It seems crazy to me that Eli will be 6 months old Thursday! Last night we were looking at the hundreds of pictures that were taken of Eli when he was born. Needless to say, he has come a long way. Thanks to my high blood pressure he arrived about a month early so he was lucky enough to be a guest at the St. Joseph NICU. The nurses there were great! They do an excellent job of dealing with hormonal exhausted mothers.
I remember the day of my hormonal melt down like it was yesterday. Chris and I were waiting in line at the NICU waiting to enter for one of Eli's feedings. We had to line up in the hallway and when they were ready for the parents we all had to stop and wash our hands and then go see our babies. Up to this point Eli was progressing as expected--he was not a fan of eating and would much rather sleep than eat. But if he didn't eat a certain amount they would not let him go home. During our morning visit they said they had removed one of his cords so I'm feeling pretty good when we go to the next feeding. Until I see this bright orange cord taped to his face. The nurse told me it was "just a feeding tube" because he didn't drink all of his milk last time. I had heard enough. I couldn't talk. I just looked at her through my swollen, still puffy, eyes and cried. I couldn't stop. Once I started it went on and on.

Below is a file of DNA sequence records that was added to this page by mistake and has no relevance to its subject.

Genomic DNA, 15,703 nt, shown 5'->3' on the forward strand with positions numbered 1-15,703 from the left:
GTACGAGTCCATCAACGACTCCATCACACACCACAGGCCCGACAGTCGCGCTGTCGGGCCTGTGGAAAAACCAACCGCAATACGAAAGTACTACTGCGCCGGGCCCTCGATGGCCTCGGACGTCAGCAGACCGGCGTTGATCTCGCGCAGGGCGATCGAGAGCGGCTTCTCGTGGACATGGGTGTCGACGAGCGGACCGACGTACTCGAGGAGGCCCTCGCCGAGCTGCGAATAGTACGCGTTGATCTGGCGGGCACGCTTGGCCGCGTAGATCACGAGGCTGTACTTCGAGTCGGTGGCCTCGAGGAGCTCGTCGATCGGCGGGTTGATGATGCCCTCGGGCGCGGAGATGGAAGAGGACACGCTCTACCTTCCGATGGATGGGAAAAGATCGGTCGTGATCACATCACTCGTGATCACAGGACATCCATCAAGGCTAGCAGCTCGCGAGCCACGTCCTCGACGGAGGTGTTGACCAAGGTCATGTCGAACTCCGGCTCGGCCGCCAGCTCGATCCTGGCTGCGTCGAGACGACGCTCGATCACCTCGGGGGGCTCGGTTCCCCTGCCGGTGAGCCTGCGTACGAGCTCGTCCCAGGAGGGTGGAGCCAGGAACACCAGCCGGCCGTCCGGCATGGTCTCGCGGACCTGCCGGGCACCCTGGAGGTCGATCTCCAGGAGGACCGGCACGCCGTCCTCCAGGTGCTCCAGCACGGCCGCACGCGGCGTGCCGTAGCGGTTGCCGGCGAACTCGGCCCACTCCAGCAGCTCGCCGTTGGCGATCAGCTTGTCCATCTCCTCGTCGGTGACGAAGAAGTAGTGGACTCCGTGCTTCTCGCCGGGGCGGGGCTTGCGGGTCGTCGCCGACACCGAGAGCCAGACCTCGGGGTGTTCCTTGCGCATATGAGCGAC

Since that day my son has learned to eat quite well. He's almost hit the 20 pound mark and loves real food, like peas, squash, carrots, applesauce, and pears. He scoots all over the floor and never stays in one place long.
If you've ever had a friend or you have experienced the NICU of a hospital, I'm sorry. It sucks. It really does. There is no nice thing to say. I do suppose the nicest thing is it doesn't last. It seems life stands still in the NICU and you're never going to get out but once you do, hold on! It is going to be a fast and crazy ride!
Cary's Tips for NICU:
1. Stock up on tissue. Mom, you might not be crying at all but you never know when the water works will start.
2. Have some pre-packaged goodies for you and Dad. Especially, if you are nursing you need to eat so have some peanut butter and crackers, bottled water, etc available to munch on throughout the day.
3. Sleep when you can. Being hormonal is bad enough but hormonal and exhausted is a daily meltdown waiting to happen.
4. Take help. People will ask what they can do to help you. Tell them. They wouldn't be asking if they didn't want to help. It's okay to need people's help every once in awhile.
5. Know that you will survive. Know that God is there. I can't tell you how many times I read Psalm 139 before Eli was born but when he was in the NICU it took a different meaning.
I leave you with pictures of Eli in the NICU and Eli currently.